Bills cover new problems and old issues
Saturday, January 12th 2002, 12:00 am
By: News On 6
OKLAHOMA CITY (AP) _ Hundreds of bills filed by a legislative deadline cover new problems such as terrorist attacks and old issues that include taxes, health care and the environment.
Solving a budget shortfall and meeting commitments will be the No. 1 priority of the session, leaders say, but there is no shortage of other issues for lawmakers to debate.
Several bills dealing with patriotism and calling for steps to combat terrorism were filed by Friday's House deadline for introduction of legislation. The Senate deadline is Jan. 29.
One House measure would require that every beverage container sold in the state have a refund value of at least 5 cents.
Gov. Frank Keating, in his eighth and final year in office, is pushing for an overhaul of the tax system and making a last stab at getting lawmakers to go along with his ``four-by-four'' education program.
``He's not going to let up this year,'' spokesman Dan Mahoney said of Keating's plan to require students to take four years of math, science, English and social studies in order to graduate high school.
Mahoney said Keating has sponsors for about 30 shell bills in the House and Senate that deal with his program, including tax reform.
Keating is proposing to junk the state income tax and sales tax on groceries and replace lost revenue through a 5.9 percent sales tax on services.
House Democrats are discussing a hybrid plan that would cut the income tax from 7 percent to 4.3 percent and install a 4.5 percent sales tax on services, the same tax now charged on goods.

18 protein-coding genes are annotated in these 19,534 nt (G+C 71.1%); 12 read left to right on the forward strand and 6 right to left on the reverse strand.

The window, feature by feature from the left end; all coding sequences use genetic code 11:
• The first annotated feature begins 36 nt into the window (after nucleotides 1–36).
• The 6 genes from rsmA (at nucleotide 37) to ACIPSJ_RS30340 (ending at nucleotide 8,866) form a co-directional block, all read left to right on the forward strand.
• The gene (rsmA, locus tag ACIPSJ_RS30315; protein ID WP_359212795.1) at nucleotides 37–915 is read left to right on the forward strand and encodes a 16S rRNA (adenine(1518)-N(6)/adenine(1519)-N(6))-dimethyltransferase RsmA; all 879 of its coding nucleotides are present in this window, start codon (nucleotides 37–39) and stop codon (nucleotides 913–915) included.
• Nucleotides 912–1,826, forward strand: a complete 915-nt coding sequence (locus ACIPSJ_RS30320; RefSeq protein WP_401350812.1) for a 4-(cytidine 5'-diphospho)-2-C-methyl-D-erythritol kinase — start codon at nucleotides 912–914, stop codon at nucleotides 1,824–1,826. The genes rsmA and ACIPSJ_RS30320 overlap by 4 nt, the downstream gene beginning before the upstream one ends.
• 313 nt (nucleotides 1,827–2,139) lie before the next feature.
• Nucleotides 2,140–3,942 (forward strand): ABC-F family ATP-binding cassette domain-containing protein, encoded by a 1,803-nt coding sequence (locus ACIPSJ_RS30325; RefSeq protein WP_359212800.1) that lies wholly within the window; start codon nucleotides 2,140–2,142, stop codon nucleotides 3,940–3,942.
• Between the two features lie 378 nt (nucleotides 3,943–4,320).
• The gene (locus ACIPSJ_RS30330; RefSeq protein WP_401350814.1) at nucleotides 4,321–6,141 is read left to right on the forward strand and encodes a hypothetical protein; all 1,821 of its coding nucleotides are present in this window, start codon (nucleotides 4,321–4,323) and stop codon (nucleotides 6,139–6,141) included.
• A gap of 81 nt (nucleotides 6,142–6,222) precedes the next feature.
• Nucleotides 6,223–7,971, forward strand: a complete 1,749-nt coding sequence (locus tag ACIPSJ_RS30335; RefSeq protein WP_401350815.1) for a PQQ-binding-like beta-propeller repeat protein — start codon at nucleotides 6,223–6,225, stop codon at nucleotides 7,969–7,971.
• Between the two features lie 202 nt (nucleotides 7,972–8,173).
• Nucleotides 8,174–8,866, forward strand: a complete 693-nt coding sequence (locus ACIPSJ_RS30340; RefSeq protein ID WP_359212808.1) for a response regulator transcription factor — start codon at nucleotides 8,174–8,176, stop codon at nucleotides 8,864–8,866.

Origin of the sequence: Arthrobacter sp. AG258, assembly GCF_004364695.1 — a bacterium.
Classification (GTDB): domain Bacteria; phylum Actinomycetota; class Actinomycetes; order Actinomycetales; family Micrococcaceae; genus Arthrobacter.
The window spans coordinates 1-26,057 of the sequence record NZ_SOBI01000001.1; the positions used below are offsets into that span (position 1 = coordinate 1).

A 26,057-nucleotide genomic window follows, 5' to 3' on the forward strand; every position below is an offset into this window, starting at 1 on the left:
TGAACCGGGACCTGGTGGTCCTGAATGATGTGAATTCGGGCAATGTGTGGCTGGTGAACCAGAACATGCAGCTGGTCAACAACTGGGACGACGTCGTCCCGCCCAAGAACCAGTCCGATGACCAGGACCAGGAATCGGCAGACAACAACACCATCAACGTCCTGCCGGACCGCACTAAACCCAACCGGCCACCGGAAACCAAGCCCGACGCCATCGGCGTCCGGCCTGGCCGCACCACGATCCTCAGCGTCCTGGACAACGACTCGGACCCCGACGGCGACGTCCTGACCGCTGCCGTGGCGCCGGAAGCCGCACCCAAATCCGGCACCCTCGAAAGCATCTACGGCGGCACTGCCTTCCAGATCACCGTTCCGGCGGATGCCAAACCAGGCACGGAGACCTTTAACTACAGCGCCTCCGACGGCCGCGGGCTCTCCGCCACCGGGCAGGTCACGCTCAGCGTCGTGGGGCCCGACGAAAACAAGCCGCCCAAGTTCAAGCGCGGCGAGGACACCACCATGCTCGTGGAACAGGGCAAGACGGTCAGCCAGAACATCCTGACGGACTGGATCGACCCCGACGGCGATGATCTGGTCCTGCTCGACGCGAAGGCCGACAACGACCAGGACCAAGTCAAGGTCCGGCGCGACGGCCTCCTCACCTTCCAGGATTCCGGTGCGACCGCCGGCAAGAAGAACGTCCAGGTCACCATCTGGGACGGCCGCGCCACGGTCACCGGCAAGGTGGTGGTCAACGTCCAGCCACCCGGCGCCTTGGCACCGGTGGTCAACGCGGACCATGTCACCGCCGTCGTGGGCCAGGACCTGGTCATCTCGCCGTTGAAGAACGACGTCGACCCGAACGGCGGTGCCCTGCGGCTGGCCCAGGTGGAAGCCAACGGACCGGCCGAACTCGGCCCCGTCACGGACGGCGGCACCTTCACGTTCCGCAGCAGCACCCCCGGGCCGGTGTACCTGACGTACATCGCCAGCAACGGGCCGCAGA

Rep. Clay Pope, D-Loyal, chairman of the House Revenue and Taxation Committee, has introduced a series of bills that can be used as vehicles for tax legislation.
``The important thing is there seems to be a consensus that tax code needs reforming and that will be a top issue for the session,'' Mahoney said.
On Friday, Senate budget leaders received a briefing from fiscal officials on the seriousness of the revenue shortfall. Senators were told it will take $301 million to meet critical needs and commitments and take care of the shortage.
Sen. Cal Hobson, D-Lexington, vice chairman of the Senate Appropriations Committee, said the session will focus on budget cuts and congressional redistricting.
He said one emotional issue was removed from the agenda when state and tribal leaders announced Friday they had ended negotiations, apparently for the year, on selling water from southeast Oklahoma to Texas.
Recent developments, Hobson said, ``puts on the governor's back the requirement to make a more effective argument that we should have a huge tax swapout in a year when revenues are precarious.''
Sen. Frank Shurden, D-Henryetta, is among those proposing new laws to combat terrorism.
Mahoney said specifics of the governor's anti-terrorism program will become known after task forces complete their work and issue recommendations. One proposal would create a homeland security czar to coordinate anti-terrorism activity.
In the area of patriotism, House bills have been introduced to require schools to stress the importance of speeches by George Washington and Patrick Henry, to require a moment of silence in class each day and to display the motto ``In God We Trust.''
Rep. Al Lindley, D-Oklahoma City, has a bill to prohibit ``no tolerance'' policies of local school boards in dealing with student problems.
Rep. Ray Miller, D-Quinton, is proposing a deposit on beverage containers, something that has been proposed in the past as a way to improve the environment by cutting down on litter.
Miller's bill would ban metal pull-out tabs and non-degradable material used to connect beverage containers.
Rep. Bill Paulk, D-Oklahoma City, has a bill to require the attorney general to establish a ``no-call'' list of consumers who do not want to be bothered by telemarketers.
Other bills tackle a potential problem with human cloning and inadequate health coverage of teachers and school employees.
Hobson said that despite the financial situation, he hopes lawmakers can find a way to further supplement teacher health care payments.